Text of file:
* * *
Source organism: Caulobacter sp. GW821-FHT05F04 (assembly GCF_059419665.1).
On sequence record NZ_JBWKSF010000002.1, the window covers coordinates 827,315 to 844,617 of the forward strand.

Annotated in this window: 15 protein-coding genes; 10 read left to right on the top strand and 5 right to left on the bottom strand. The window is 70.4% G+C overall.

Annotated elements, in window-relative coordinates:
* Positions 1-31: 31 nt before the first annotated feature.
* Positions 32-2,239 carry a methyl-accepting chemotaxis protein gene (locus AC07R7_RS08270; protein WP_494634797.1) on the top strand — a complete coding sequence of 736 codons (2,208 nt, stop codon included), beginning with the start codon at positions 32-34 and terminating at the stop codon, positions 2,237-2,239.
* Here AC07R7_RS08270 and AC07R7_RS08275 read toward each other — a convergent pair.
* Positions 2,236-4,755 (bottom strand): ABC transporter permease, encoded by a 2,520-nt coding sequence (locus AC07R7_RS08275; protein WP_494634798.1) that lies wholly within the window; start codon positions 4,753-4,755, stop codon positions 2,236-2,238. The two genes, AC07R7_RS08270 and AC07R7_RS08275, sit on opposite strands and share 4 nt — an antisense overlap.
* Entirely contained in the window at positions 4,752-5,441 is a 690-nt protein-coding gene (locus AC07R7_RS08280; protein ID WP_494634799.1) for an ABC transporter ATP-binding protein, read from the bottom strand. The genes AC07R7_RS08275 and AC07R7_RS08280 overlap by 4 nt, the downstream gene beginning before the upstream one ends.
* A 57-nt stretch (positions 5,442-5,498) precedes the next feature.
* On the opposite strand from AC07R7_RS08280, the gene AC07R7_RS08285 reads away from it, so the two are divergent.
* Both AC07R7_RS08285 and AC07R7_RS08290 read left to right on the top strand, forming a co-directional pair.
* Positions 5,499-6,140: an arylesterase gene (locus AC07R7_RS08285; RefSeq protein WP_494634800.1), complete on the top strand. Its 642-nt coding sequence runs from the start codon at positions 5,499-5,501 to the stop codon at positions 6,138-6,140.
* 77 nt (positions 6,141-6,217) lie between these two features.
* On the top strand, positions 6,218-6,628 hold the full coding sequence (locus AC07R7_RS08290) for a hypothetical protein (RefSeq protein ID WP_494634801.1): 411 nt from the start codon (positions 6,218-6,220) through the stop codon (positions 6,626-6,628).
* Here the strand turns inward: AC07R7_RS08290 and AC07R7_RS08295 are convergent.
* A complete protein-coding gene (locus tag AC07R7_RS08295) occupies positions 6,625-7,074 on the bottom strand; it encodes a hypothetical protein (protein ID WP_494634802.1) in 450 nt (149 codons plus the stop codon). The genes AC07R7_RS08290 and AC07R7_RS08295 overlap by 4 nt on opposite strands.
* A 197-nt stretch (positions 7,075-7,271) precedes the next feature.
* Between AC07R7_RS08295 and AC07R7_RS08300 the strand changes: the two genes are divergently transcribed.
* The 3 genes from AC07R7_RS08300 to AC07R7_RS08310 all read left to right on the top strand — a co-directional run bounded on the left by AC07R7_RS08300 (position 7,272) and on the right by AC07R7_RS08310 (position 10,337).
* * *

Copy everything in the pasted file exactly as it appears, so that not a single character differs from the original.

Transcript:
Source organism: Caulobacter sp. GW821-FHT05F04 (assembly GCF_059419665.1).
On sequence record NZ_JBWKSF010000002.1, the window covers coordinates 827,315 to 844,617 of the forward strand.

Annotated in this window: 15 protein-coding genes; 10 read left to right on the top strand and 5 right to left on the bottom strand. The window is 70.4% G+C overall.

Annotated elements, in window-relative coordinates:
* Positions 1-31: 31 nt before the first annotated feature.
* Positions 32-2,239 carry a methyl-accepting chemotaxis protein gene (locus AC07R7_RS08270; protein WP_494634797.1) on the top strand — a complete coding sequence of 736 codons (2,208 nt, stop codon included), beginning with the start codon at positions 32-34 and terminating at the stop codon, positions 2,237-2,239.
* Here AC07R7_RS08270 and AC07R7_RS08275 read toward each other — a convergent pair.
* Positions 2,236-4,755 (bottom strand): ABC transporter permease, encoded by a 2,520-nt coding sequence (locus AC07R7_RS08275; protein WP_494634798.1) that lies wholly within the window; start codon positions 4,753-4,755, stop codon positions 2,236-2,238. The two genes, AC07R7_RS08270 and AC07R7_RS08275, sit on opposite strands and share 4 nt — an antisense overlap.
* Entirely contained in the window at positions 4,752-5,441 is a 690-nt protein-coding gene (locus AC07R7_RS08280; protein ID WP_494634799.1) for an ABC transporter ATP-binding protein, read from the bottom strand. The genes AC07R7_RS08275 and AC07R7_RS08280 overlap by 4 nt, the downstream gene beginning before the upstream one ends.
* A 57-nt stretch (positions 5,442-5,498) precedes the next feature.
* On the opposite strand from AC07R7_RS08280, the gene AC07R7_RS08285 reads away from it, so the two are divergent.
* Both AC07R7_RS08285 and AC07R7_RS08290 read left to right on the top strand, forming a co-directional pair.
* Positions 5,499-6,140: an arylesterase gene (locus AC07R7_RS08285; RefSeq protein WP_494634800.1), complete on the top strand. Its 642-nt coding sequence runs from the start codon at positions 5,499-5,501 to the stop codon at positions 6,138-6,140.
* 77 nt (positions 6,141-6,217) lie between these two features.
* On the top strand, positions 6,218-6,628 hold the full coding sequence (locus AC07R7_RS08290) for a hypothetical protein (RefSeq protein ID WP_494634801.1): 411 nt from the start codon (positions 6,218-6,220) through the stop codon (positions 6,626-6,628).
* Here the strand turns inward: AC07R7_RS08290 and AC07R7_RS08295 are convergent.
* A complete protein-coding gene (locus tag AC07R7_RS08295) occupies positions 6,625-7,074 on the bottom strand; it encodes a hypothetical protein (protein ID WP_494634802.1) in 450 nt (149 codons plus the stop codon). The genes AC07R7_RS08290 and AC07R7_RS08295 overlap by 4 nt on opposite strands.
* A 197-nt stretch (positions 7,075-7,271) precedes the next feature.
* Between AC07R7_RS08295 and AC07R7_RS08300 the strand changes: the two genes are divergently transcribed.
* The 3 genes from AC07R7_RS08300 to AC07R7_RS08310 all read left to right on the top strand — a co-directional run bounded on the left by AC07R7_RS08300 (position 7,272) and on the right by AC07R7_RS08310 (position 10,337).